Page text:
Fredric Jameson, Representing ‘Capital’: A Reading of Volume One, Verso, London and New York, 2011. 158pp., £14.99 hb., 978 1 84467 454 1. John Kraniauskas Fredric Jameson’s latest book, published hot on the heels of a monograph on Hegel’s Phenomenology (The Hegel Variations, 2010) and a large collection of essays on the dialectic (Valences of the Dialectic, 2009), is a reading of the first volume of Marx’s Capital. Together, they […]
Evaluation of a movement is never an easy task. Emphatically not so, when it is ongoing and moving in confrontation with power, going through ups and downs, gains and losses. Historically there are many examples in which the loss of one achievement or a digression led to a gain or advancement elsewhere. Development is never linear. The same movement may be thought of differently from different perspectives: even when a […]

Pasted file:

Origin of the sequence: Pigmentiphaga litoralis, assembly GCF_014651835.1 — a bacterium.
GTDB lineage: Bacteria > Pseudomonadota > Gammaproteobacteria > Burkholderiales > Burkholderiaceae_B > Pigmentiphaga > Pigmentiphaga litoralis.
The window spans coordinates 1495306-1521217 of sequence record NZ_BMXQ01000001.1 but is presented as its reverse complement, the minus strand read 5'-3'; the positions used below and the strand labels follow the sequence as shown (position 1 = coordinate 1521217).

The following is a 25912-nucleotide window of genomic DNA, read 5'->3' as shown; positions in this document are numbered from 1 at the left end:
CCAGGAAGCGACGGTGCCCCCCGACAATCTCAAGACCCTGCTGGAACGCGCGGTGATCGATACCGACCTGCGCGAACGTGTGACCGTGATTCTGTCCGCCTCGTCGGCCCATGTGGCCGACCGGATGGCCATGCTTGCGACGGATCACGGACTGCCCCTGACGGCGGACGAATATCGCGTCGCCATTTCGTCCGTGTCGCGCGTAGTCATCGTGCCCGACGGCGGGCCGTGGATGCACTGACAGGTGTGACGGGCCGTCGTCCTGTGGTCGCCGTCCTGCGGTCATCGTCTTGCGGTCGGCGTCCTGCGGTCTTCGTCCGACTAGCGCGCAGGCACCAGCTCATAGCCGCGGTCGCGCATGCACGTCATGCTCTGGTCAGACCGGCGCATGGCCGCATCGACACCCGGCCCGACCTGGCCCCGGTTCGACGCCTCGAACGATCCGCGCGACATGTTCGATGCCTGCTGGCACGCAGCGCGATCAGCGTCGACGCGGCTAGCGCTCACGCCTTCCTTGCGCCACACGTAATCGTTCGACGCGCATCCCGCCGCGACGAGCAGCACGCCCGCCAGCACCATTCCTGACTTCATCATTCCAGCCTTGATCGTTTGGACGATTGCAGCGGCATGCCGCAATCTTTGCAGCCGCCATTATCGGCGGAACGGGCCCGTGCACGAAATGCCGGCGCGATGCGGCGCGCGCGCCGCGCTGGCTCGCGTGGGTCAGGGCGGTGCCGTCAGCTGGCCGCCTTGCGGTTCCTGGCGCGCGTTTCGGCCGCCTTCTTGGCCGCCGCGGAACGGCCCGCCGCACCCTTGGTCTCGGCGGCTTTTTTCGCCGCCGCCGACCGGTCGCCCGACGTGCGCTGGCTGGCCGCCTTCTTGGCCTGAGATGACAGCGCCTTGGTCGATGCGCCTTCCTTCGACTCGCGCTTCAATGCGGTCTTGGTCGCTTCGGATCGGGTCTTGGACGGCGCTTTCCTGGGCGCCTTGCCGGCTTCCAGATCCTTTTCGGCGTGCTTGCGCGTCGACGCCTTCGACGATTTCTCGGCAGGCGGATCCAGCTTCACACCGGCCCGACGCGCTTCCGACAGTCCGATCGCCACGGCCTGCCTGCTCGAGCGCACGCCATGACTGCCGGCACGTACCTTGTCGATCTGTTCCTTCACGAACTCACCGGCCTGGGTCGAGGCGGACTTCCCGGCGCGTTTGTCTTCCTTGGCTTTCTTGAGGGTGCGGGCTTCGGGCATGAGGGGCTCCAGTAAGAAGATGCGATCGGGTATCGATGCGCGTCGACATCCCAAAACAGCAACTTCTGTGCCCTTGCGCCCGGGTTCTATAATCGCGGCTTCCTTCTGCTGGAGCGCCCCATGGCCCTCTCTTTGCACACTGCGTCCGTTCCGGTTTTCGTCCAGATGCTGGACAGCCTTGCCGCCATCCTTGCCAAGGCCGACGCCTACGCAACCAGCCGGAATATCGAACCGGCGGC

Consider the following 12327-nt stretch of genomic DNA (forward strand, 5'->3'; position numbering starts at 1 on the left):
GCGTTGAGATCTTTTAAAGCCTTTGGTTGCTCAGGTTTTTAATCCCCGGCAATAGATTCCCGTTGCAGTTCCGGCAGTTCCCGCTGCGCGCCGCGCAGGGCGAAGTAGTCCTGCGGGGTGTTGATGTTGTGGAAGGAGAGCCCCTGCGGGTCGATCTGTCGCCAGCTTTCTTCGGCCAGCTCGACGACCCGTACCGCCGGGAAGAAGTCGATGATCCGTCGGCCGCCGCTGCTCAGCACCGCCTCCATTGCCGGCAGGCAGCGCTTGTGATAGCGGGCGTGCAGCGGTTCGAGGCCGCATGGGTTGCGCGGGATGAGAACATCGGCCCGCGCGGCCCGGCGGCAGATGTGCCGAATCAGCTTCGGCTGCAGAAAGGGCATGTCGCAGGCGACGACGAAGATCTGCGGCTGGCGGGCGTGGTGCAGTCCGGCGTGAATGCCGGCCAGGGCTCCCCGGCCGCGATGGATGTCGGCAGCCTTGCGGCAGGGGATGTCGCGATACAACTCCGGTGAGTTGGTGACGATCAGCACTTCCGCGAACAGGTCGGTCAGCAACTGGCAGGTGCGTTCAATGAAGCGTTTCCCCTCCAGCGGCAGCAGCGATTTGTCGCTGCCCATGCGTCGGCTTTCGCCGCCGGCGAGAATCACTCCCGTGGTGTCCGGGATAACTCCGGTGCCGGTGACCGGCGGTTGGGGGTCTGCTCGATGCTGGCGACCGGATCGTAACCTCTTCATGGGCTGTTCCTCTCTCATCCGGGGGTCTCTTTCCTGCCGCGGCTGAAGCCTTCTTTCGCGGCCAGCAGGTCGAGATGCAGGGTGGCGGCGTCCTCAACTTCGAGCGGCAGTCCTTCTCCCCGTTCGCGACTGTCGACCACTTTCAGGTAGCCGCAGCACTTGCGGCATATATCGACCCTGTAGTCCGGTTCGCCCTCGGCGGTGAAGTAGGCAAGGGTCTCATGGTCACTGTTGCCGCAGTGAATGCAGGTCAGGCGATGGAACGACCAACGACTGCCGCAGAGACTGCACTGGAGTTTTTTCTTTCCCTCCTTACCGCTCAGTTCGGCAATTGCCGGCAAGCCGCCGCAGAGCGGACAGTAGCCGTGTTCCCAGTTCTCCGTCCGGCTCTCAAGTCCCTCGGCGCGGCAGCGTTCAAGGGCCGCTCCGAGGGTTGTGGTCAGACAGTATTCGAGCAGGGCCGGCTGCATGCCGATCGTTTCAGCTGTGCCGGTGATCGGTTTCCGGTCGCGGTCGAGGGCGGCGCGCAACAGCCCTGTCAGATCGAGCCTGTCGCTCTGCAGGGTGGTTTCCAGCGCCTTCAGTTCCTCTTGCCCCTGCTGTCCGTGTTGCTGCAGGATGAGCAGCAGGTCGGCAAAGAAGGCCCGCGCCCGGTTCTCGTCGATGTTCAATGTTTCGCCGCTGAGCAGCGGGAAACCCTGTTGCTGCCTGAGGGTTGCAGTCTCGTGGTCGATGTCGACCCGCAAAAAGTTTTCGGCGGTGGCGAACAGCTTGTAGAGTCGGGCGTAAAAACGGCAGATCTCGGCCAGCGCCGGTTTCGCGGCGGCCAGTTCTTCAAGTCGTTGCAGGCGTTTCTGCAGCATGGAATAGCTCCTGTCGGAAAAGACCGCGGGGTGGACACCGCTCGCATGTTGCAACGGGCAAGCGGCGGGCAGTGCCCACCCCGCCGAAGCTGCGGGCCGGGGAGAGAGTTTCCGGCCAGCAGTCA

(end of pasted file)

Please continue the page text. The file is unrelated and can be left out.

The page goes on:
Robinson in Ruins (2010) is the third of Patrick Keiller’s fictionalized documentaries featuring the investigations and struggles of his character, the ‘wandering, cracked scholar’ and political visionary, Robinson.1 The first in the trilogy, London, was released in 1994, and the second, Robinson in Space, in 1997. Together they represent, aesthetically and politically, some of the most enlivening work produced in contemporary British cinema, with comparisons being made to Chris Marker and Danièle […]
The money mandarins of global capitalism and their political agents are utilizing the global crisis to impose brutal austerity and attempting to dismantle what is left of welfare systems and social states in Europe, North America and elsewhere. The budgetary and fiscal crises that supposedly justify spending cuts and austerity are contrived. They are a consequence of the unwillingness or inability of states to challenge capital and their disposition to […]